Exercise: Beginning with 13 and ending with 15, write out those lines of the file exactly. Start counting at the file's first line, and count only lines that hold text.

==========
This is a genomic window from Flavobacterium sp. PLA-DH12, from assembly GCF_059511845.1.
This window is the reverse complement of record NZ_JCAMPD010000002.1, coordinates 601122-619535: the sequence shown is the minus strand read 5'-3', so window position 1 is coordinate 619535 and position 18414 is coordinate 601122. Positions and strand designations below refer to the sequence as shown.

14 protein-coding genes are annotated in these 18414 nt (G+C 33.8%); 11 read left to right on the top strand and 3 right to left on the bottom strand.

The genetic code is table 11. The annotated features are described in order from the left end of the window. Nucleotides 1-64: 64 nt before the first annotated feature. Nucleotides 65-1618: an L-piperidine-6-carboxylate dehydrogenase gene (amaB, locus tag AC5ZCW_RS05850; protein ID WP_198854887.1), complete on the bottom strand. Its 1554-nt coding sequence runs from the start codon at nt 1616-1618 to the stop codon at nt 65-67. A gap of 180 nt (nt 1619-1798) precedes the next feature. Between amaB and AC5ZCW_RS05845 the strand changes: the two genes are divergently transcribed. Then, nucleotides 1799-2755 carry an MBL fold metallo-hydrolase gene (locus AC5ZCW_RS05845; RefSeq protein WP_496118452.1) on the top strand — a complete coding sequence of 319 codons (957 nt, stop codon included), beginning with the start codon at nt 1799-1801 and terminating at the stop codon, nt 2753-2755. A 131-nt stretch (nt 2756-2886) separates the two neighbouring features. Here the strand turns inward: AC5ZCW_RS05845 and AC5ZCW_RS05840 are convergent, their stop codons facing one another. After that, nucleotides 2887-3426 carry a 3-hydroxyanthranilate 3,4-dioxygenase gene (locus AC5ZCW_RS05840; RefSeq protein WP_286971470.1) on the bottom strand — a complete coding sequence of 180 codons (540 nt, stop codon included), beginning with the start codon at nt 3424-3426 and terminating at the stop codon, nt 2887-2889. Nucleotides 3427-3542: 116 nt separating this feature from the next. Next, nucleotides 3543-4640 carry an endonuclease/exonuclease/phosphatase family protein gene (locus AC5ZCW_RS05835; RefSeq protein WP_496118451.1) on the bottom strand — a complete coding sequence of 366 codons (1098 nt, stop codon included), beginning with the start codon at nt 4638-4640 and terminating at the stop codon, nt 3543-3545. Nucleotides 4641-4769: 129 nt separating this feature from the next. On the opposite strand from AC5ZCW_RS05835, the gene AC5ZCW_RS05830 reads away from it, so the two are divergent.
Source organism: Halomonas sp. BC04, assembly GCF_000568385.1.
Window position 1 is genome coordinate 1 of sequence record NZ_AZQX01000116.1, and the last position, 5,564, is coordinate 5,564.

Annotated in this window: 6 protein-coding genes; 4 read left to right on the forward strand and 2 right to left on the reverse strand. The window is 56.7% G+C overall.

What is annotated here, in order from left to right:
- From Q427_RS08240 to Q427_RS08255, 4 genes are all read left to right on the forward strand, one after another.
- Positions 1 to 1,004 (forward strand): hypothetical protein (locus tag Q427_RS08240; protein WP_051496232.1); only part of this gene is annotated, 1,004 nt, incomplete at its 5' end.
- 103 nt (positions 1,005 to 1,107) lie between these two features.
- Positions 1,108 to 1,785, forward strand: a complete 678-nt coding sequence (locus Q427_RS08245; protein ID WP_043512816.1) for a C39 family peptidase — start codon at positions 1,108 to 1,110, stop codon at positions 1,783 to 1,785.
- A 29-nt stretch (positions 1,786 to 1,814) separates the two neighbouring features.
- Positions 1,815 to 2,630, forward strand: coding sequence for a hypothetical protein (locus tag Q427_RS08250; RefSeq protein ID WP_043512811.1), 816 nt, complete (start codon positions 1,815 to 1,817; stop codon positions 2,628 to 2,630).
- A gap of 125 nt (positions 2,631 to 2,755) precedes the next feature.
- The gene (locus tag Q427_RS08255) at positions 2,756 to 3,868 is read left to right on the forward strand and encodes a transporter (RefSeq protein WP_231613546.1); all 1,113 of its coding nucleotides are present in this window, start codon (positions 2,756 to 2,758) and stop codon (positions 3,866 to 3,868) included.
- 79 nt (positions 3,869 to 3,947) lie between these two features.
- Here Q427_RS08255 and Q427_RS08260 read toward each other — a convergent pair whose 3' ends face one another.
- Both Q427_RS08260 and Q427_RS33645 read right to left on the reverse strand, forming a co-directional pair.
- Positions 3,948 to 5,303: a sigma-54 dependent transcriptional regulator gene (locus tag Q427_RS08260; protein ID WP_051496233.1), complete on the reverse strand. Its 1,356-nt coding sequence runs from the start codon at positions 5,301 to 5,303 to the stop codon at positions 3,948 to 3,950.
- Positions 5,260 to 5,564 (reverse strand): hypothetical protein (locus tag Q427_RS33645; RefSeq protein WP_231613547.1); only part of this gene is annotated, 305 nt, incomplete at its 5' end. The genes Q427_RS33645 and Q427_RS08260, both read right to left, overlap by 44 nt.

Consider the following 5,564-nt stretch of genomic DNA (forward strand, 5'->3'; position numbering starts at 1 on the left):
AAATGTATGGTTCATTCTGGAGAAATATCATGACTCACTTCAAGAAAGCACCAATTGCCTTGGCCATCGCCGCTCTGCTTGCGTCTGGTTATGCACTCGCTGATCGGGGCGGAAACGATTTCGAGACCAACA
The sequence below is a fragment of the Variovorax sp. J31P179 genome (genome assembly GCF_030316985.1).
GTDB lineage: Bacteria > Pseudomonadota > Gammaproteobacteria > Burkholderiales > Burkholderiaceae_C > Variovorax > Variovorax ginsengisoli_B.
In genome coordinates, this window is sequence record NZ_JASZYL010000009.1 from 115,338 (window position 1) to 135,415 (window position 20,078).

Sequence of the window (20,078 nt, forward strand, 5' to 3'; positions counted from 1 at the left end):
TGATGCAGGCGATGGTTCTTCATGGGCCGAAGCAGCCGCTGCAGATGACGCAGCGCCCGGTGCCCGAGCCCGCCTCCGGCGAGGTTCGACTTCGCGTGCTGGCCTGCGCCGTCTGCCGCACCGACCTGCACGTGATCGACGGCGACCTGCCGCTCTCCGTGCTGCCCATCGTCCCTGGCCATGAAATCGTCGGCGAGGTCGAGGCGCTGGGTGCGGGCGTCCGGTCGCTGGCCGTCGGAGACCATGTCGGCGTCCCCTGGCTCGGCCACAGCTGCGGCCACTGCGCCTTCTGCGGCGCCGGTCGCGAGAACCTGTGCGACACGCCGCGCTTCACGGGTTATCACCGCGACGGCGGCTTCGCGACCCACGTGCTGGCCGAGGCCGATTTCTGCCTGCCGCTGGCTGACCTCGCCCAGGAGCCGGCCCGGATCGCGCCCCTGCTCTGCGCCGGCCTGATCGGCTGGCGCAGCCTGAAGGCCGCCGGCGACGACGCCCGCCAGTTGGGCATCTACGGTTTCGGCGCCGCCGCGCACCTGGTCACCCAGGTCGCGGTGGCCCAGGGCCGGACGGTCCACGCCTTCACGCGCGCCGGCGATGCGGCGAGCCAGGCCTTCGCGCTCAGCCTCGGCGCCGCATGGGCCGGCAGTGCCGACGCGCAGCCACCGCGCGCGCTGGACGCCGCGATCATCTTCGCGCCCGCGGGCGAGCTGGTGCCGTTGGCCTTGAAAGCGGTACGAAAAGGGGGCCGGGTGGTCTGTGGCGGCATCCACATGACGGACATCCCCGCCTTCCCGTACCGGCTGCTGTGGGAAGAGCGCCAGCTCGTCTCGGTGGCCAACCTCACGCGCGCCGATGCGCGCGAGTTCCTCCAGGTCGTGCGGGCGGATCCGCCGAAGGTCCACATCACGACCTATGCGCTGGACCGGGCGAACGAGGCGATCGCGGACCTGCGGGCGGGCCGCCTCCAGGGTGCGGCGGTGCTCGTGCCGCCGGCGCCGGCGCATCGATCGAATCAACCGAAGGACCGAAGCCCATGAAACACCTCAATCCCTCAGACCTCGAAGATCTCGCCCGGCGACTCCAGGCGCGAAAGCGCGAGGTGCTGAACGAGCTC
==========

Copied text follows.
- A 29-nt stretch (positions 1,786 to 1,814) separates the two neighbouring features.
- Positions 1,815 to 2,630, forward strand: coding sequence for a hypothetical protein (locus tag Q427_RS08250; RefSeq protein ID WP_043512811.1), 816 nt, complete (start codon positions 1,815 to 1,817; stop codon positions 2,628 to 2,630).
- A gap of 125 nt (positions 2,631 to 2,755) precedes the next feature.